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Re: HTTP Caching Model?

From: Ari Luotonen <luotonen@neon.mcom.com>
Date: Thu, 15 Dec 1994 16:01:08 -0800 (PST)
Message-Id: <199412160001.QAA09663@neon.mcom.com>
To: "Daniel W. Connolly" <connolly@hal.com>
Cc: fielding@avron.ICS.UCI.EDU, http-wg%cuckoo.hpl.hp.com@hplb.hpl.hp.com

> Why is that such a bad thing? The server can give a lot of information
> about what's available by giving several URI: headers.

Hmmm, I don't necessarily support this -- this wastes bandwidth.
Besides, the set of available versions may vary, so the proxy can
never be sure if it has all the presentations/knowledge of them
without going to the original server.

That's why:

> It had better
> go to the original server and get the real answer, if it doesn't have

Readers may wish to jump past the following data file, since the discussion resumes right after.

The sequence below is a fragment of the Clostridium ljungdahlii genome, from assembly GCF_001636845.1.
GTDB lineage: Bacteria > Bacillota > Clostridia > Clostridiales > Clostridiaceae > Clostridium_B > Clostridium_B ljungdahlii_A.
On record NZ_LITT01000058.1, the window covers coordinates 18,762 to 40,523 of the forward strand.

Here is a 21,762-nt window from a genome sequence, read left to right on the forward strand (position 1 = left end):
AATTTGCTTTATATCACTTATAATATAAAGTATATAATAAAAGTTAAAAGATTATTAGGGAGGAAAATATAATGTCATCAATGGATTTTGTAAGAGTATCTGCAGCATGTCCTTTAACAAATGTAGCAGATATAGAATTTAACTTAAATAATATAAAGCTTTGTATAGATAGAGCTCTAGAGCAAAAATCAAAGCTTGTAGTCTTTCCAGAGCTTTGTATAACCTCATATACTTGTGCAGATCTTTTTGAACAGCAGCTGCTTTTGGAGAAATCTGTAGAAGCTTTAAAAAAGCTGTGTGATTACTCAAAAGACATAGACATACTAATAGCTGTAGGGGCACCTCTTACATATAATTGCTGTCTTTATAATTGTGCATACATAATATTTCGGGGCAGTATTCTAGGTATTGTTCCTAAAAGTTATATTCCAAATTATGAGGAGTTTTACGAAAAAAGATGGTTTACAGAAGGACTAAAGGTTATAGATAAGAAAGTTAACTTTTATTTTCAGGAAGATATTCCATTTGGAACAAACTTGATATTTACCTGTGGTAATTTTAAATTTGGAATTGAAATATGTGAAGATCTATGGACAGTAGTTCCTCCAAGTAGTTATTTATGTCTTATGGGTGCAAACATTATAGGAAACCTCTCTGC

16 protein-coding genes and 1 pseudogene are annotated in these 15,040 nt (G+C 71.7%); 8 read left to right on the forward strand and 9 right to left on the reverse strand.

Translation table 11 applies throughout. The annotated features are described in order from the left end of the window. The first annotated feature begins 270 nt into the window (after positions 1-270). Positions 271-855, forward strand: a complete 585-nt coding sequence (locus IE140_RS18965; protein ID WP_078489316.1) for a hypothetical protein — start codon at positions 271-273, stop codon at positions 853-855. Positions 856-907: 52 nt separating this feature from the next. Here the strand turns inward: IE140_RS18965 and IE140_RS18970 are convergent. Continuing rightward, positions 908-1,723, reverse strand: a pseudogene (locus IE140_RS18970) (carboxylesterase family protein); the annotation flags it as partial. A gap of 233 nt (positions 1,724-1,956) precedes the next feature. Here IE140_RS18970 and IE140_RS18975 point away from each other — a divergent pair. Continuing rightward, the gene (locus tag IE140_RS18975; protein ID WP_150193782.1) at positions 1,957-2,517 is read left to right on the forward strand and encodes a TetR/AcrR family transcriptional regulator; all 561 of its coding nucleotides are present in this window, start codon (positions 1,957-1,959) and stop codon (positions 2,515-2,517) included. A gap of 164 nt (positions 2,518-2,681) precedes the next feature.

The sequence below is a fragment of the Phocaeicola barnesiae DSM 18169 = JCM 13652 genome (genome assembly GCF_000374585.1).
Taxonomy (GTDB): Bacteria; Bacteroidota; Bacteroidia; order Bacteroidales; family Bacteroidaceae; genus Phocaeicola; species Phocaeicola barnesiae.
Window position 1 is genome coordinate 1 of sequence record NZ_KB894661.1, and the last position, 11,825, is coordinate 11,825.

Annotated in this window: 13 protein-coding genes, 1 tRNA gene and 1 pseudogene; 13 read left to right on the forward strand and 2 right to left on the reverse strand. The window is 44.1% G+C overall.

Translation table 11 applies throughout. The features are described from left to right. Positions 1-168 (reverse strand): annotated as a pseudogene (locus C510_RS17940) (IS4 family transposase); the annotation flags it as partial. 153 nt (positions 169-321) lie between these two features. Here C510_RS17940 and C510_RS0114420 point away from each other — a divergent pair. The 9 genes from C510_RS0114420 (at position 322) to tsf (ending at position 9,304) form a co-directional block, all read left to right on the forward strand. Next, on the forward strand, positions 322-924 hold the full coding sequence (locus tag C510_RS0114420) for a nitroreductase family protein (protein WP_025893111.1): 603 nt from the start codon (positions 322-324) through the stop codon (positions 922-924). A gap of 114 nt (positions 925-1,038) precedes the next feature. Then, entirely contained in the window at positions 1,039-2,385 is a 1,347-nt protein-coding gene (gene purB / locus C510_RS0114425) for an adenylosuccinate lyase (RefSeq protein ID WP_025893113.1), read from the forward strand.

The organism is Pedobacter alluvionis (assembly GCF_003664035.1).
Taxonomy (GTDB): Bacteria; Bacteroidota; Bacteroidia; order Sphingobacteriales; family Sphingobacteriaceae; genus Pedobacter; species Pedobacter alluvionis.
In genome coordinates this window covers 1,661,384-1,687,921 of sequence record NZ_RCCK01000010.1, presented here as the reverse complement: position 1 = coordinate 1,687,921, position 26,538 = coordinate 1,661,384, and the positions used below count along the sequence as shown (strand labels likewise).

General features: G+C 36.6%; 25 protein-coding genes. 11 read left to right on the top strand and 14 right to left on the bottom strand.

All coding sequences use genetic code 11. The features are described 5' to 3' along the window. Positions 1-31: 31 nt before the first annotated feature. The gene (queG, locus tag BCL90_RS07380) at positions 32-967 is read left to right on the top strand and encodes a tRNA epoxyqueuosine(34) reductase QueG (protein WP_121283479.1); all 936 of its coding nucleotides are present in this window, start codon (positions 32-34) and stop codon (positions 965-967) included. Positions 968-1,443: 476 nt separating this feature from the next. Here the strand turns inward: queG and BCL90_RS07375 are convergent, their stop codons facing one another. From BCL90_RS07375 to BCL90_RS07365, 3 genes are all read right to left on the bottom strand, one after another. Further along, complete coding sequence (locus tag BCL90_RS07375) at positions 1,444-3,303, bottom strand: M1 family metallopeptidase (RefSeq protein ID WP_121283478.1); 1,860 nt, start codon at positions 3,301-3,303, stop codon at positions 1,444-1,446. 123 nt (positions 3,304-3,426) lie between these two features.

> enough information locally.

Yes!  If it doesn't find a perfect match locally it goes to the
remote.  It may be that the remote tells to use the local copy, which
is ok, and still saves a lot of bandwidth.

> >1) Have the proxy revert to the source if it receives a request which
> >   includes a variant category that has not already been cached;

Definitely.

> >2) Tell the proxy about all the possible variants so that it can make
> >   the decision itself;

No; the list can't be guaranteed to be exhaustive after some period of
time.  Rather than futher complicating things with life times for this
information, have the proxy connect to remote every time in these
cases to make a check.

> >3) Use URCs so that the decision can be made within the client and not
> >   as part of the request.

Mmmmm (the way Marge Simpson sez it).

> >I think we can live with (1) for HTTP/1.0,
> 
> Bingo. I agree.

Jackpot. Me too.

Cheers,
--
Ari Luotonen				http://home.mcom.com/people/ari/
Netscape Communications Corp.
650 Castro Street, Suite 500
Mountain View, CA 94041, USA
Received on Thursday, 15 December 1994 16:01:54 EST

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